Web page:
Holcomb said she has always had interest in education because of her six children and five grandchildren, but her work as a reporter for the Fannin Sentinel made her more familiar with the school board. As she became more involved, Holcomb said she “became concerned about the time that the Board of Education stopped having public workshops, and started doing things not quite out in the open.” On a national level, Holcomb said that conversations about critical race theory and gender identification concerned her as well.

Holcomb also touched on drug usage and other misbehavior within the school system. “Of course education starts at home,” Holcomb said, “In our community we know the poverty level that’s kinda hid, and we know that not all home circumstances are the best.” When it becomes a reoccurring problem in the school system, however, she said the school board has a responsibility to review policies that are not working well: “Our job is to protect the children, and how can we protect the children if we’re turning our backs and ignoring what’s going on.” When it comes to reviewing those board and school policies, Holcomb said she would like to look at all of them, and have more discussion with both teachers and parents. Holcomb said she was floored to find out that not every school has a guidance counselor, and some special education classes only have one teacher at a time. She noted those instances are examples of when a policy should be reviewed.

Holcomb said she had recently attended a meeting with the Georgia State Superintendent Richard Woods: “He informed us that, contrary to what parents have been told in an open meeting, that the curriculum is handled at the local level.” Because of this, Holcomb said, preventing inappropriate curriculum and school library books from entering Fannin County schools is the responsibility of the county’s school board. “I am afraid that the current board members treat their job as part time, show up for your meetings, collect your money, and go. I myself feel that schools need to be visited on a regular basis, somebody needs to be monitoring exactly what’s being taught,” she emphasized.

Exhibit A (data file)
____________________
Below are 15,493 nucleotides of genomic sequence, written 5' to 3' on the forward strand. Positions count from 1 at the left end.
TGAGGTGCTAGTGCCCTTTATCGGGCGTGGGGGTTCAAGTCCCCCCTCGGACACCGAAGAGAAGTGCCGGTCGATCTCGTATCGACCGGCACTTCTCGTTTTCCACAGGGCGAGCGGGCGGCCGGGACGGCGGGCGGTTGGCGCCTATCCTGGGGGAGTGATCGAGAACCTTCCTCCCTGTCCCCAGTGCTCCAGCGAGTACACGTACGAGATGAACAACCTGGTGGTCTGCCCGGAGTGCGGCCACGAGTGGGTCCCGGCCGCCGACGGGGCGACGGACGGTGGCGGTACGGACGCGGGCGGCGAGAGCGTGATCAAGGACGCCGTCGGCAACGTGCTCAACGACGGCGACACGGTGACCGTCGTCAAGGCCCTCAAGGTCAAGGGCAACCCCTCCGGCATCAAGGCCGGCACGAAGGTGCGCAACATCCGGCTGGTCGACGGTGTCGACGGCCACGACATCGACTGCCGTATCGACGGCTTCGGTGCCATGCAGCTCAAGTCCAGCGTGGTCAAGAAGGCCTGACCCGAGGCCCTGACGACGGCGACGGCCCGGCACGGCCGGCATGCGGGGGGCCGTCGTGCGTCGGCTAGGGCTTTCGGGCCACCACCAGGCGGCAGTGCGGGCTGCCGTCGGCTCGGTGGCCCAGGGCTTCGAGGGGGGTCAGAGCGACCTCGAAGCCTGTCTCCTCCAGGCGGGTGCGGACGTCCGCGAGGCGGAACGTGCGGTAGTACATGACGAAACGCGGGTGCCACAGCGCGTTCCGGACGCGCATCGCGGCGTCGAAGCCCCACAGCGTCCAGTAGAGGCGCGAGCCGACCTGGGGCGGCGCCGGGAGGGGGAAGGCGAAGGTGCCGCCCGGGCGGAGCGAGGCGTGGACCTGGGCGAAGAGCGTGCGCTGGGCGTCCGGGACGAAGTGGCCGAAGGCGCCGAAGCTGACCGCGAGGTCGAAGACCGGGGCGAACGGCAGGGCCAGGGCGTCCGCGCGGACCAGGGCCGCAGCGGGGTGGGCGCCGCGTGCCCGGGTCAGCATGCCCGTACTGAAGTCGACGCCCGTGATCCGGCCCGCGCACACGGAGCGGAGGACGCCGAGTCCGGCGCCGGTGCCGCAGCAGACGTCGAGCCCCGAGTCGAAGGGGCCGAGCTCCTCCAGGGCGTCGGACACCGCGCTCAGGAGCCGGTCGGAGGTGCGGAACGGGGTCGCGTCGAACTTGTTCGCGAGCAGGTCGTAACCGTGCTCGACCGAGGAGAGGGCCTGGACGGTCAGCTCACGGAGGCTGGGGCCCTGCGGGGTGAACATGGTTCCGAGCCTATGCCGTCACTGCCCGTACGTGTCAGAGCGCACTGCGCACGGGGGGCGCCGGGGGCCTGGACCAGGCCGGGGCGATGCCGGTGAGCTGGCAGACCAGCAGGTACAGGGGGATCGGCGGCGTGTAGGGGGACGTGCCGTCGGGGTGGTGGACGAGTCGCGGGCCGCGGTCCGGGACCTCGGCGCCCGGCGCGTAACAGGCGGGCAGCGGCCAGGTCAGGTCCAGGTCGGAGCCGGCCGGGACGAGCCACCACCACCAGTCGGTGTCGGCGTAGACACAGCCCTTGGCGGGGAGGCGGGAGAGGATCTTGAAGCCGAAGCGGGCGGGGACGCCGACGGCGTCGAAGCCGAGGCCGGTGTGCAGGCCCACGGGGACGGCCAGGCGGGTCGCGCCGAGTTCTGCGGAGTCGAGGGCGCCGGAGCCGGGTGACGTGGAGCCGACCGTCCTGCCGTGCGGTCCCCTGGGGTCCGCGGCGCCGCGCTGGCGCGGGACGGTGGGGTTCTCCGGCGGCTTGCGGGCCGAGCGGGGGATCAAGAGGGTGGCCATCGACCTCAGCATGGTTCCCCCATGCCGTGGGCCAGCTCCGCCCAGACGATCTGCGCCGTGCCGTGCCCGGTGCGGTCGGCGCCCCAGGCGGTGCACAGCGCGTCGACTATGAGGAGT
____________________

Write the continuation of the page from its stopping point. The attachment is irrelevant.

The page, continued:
She argued that the school system’s budget could be used in a way that better serves the students: “I know there are issues. Water issues, mold issues in the elementary schools. So, I don’t understand why we are doing a multimillion dollar bus and admin building with those SPLOST dollars instead of taking care of existing problems where our students are actually at.” Holcomb also noted that she had recently learned Fannin County shares a portion of its revenue with poorer counties. Holcomb said she would look at where the money is being sent and talk with the state government to see if that amount could be reduced.

When it comes to teachers, Holcomb believes that more communication and board involvement is important. “Right now, I don’t think that most of our school faculty feel that the board even listens, and I want to be one that they know is going to listen,” she said.

There are two board of education seats on the ballot this May, but only one seat is contested. Incumbent Bobby Bearden is being challenged by both Debi Holcomb and Clarence “Junior” Farmer. More information about the election on May 24, 2022 can be found here or at the Fannin County Board of Elections website.